Anchuca is ‘Uniquely American’

Published 4:18 pm Thursday, September 7, 2017

By David Creel

Tom Pharr was not supposed to own a historic mansion.

“Folks like us don’t live in big houses like these. We work in them,” a young Pharr was told by a house maid years ago as they worked at the stately mansion Anchuca.

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It was sage wisdom Pharr didn’t want to hear.

“One day I am going to have a house just like this one,” he said he told himself.

A fire was ignited rather than extinguished deep inside Pharr, and now he offers personal tours of his mansion — the historic Anchuca.

Pharr was born and reared under the canopy of Vicksburg’s imposing Magnolia trees. Now he is the intersection of charisma and Southern charm, his handshake gently welcoming as he tips his hat to those entering for a tour of his house.

Connecting is something this gentleman does with every guest who walks through the doors of his “happy home,” which is precisely what Anchuca means in the Choctaw language.

“I wanted a house like Anchuca because I love the history of that era,” Pharr said, walking from one parlor to the next, fussing with a drapery tassel as he peers out a sun-bathed window pane.

Life carried him away from his hometown, still Vicksburg was always in his heart. With a client list from his architecture and interior design career that is both enviable and impressive — names such as Puff Daddy, Toni Braxton, L.A. Reid and many other celebrities — Pharr also designed for some of the crème de la crème Ritz Carlton hotels. Whether his work took him to Manhattan or London, the Hamptons or Egypt, Atlanta or Tahiti, Old Man River kept calling him back.

His mother broke the news.

“I remember calling him about 17 years ago in Atlanta to tell him simply, ‘It’s for sale,’” Bettye Barnette Oakes said.

One phone call and the fulfillment of a childhood dream, perhaps even Pharr’s own date with destiny, began.

The house began as a wood frame pioneer house of which much has been painstakingly preserved over the years with remaining heart pine floors and original brickwork in parts of the house. Unlike many of the palatial plantation homes of the South, Anchuca was constructed in the Federal style reminiscent of townhouses of the era.

“The yellow paint color of the exterior has been named Anchuca Gold at the local Sherwin Williams Paint Store, and the story goes that it was selected by the wife of a previous owner to minimize the yellow pollen collected during the springtime. Townhouses in Southern towns like Savannah and Charleston were often painted striking colors to enable them to stand out,” Pharr said.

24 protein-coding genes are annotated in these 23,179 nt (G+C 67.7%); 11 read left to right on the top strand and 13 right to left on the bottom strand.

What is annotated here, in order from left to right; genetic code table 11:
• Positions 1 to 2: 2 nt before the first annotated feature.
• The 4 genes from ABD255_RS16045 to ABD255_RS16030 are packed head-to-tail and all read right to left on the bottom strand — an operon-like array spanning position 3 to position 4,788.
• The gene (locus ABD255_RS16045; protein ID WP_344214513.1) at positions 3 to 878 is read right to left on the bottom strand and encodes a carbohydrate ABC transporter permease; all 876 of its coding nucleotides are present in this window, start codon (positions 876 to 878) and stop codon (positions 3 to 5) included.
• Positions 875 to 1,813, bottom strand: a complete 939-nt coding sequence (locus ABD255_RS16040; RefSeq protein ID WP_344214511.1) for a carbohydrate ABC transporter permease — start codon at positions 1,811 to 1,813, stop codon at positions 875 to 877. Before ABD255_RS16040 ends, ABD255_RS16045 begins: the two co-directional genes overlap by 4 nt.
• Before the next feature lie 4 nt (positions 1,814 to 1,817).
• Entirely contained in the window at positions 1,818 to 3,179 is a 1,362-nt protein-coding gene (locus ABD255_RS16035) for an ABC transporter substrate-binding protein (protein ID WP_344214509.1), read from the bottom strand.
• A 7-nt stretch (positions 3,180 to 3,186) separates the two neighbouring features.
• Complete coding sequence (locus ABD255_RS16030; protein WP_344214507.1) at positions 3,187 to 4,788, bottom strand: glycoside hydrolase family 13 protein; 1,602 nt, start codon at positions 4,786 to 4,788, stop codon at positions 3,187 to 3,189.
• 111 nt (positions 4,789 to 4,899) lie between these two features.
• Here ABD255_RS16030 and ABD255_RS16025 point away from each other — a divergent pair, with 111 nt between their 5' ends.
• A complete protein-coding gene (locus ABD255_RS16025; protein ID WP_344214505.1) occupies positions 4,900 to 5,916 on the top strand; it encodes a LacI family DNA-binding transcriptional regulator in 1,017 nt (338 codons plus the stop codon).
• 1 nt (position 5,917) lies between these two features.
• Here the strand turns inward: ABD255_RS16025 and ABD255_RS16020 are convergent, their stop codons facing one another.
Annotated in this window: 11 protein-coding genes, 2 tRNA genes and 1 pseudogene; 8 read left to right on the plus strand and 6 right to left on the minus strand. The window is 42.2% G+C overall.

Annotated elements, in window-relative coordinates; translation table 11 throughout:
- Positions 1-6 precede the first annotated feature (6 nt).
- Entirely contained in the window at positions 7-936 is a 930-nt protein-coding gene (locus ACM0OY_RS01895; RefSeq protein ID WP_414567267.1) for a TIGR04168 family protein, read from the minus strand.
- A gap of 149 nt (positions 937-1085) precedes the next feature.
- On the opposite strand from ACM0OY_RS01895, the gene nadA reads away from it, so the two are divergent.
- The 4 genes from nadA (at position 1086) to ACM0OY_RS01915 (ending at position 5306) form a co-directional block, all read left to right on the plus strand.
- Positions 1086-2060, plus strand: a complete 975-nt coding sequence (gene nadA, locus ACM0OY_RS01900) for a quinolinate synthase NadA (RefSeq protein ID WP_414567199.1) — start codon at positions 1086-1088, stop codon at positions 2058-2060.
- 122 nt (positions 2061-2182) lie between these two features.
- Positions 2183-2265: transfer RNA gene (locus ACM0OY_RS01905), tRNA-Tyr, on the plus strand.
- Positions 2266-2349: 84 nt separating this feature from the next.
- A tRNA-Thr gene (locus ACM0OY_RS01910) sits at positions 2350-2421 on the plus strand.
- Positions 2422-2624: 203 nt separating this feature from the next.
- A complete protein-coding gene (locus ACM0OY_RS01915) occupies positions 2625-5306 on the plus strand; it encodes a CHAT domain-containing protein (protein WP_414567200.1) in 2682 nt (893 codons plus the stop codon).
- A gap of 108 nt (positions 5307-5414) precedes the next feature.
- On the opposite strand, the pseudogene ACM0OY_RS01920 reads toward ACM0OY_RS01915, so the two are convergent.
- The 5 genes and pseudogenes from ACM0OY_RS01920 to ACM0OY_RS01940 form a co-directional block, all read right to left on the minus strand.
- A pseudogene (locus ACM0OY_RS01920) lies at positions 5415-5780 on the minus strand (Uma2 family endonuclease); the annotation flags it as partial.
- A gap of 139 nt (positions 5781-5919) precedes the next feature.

Anchuca needs no help standing out as it presides high above the brick streets of what was once called the Springfield neighborhood, now overlooking a canvas of architectural styles from shotgun houses to antebellum cottages.

Whether you spend your time in one of Anchuca’s many guest cottages, strolling through the enchanting gardens, satisfying your Epicurean cravings at the fine dining restaurant, taking a plunge in the inviting swimming pool or traveling back in time meandering through the grand rooms of the main house, Anchuca is a gift that keeps on giving. Pharr tells the story of a couple who returned to the same room, Suite 05, the Davis Suite, 30 years after their honeymoon.

“With tears in the wife’s eyes, she told me the second she walked into the room she was transported all the way back in time to when she fell in love with her new husband and Anchuca,” Pharr said.

A twin butterfly staircase takes guests to the second-floor landing, past remarkably salvaged pure gold and mercury stained glass window panels imported from Europe.

“I tell guests who travel here that we live in a uniquely American place,” Pharr recounts from the same balcony from which Jefferson Davis, president of the Confederacy, once delivered a speech.

Anchuca’s history is as rich as the draperies, made in New Orleans using delicate historically-correct patterns, or the chandeliers that shed light on period antiques.

Pharr first learned the stories of the house as a young boy.

Hit seven times with cannon fire during the Civil War, Anchuca was used as a hospital for wounded soldiers. The original ceiling medallions were made by mixing marble dust, horse hair and molasses.

The house has 18 fireplaces, many of which burned coal thanks to one of the original owners who was in the coal and ice business. The house has changed ownership many times over the decades, 10 times to be precise, but the current curator extraordinaire opens every corner of Anchuca with tales to warm any heart.

The main house is meticulously preserved as if time has stood still. The library is home to a grand piano dating back to the 1830s with the walls showcasing Civil War and early Native American artifacts.

A few steps away, the Gentlemen’s Parlor features exquisite draperies designed in the likeness of the blue room in the nation’s White House and a needlework rug done by hand in French Empire design.

“I don’t like a house roped off,” Pharr said, “so you won’t find any of that here. I didn’t want to lose a sense of home.”